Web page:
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July 23, 2008


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The Chinese are right to fatalistic. Do you know what is the highest correlating data point for economic success in life? Inherited wealth. Not intelligence, not education, not good old gumption, but who your parents were and how much money they made.

Whether an individual is likely to be successful or not (or even whether it is possible for most people) depends on how you define success.

You may be right, Jing. But that sounds more deterministic than fatalistic.

Should China import some snake oil salesmen like this guy to change the Chinese fatalistic mentality? Why do you need intelligence when you have good salemanship and ready audiance...

A Preacher’s Credo: Eliminate the Negative, Accentuate Prosperity

But people involved in the negotiations have said that the contract is a co-publishing deal that gives Mr. Osteen a smaller advance, but a 50-50 split on profits from the book. (The author’s usual royalty is 15 percent of sales.) The new deal is potentially richer than the $10 million or more that former President Bill Clinton was advanced for his autobiography, “My Life.”

Not bad for a college dropout who seven years ago was manning the television cameras at his father’s church and was too nervous to ascend the pulpit until succeeding him in 1999. “I feel God has put big things in me,” he said.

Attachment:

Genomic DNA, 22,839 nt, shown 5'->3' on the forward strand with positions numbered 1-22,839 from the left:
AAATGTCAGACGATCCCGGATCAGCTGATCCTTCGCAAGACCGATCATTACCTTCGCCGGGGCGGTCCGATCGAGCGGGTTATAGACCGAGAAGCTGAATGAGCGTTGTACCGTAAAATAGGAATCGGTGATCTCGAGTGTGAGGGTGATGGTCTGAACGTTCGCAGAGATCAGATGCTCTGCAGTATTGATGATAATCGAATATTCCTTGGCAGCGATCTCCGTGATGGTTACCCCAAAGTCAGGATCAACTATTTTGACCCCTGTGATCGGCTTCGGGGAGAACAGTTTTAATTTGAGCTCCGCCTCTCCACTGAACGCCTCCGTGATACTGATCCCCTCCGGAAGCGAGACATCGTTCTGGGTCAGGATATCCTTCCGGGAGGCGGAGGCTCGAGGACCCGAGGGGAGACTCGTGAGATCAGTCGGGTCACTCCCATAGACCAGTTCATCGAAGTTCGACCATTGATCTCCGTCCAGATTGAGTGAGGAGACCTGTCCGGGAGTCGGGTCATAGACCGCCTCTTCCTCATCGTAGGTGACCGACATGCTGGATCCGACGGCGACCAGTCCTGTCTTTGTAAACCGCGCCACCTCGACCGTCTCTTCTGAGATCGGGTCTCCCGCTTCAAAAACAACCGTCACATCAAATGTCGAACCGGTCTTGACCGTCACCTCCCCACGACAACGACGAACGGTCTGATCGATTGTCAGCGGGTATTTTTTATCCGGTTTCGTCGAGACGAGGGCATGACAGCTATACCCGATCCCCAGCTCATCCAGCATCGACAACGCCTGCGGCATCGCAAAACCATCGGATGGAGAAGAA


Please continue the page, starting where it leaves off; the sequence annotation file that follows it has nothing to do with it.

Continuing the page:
Again and again in the first book, Mr. Osteen exhorts readers to shun negativity and develop “a prosperous mindset” as a way of drawing God’s favor. He tells the story of a passenger on a cruise ship who fed himself on cheese and crackers before realizing that sumptuous meals were included. “Friend, I don’t know about you, but I’m tired of those cheese and crackers!,” Mr. Osteen writes. “It’s time to step up to God’s dining table.”

Or, as he also puts it: “God wants you to be a winner, not a whiner.”

He is not shy about calling on the Lord. He writes of praying for a winning basket in a basketball game, and then sinking it; and even of circling a parking lot, praying for a space, and then finding it. “Better yet,” he writes, “it was the premier spot in that parking lot.”

To millions of Americans, Mr. Osteen is already ubiquitous. Lakewood’s weekend services — one on Saturday night and three on Sunday, including one in Spanish — draw up to 40,000 attendees and are taped for broadcast in all 210 American markets, with an estimated seven million viewers a week.

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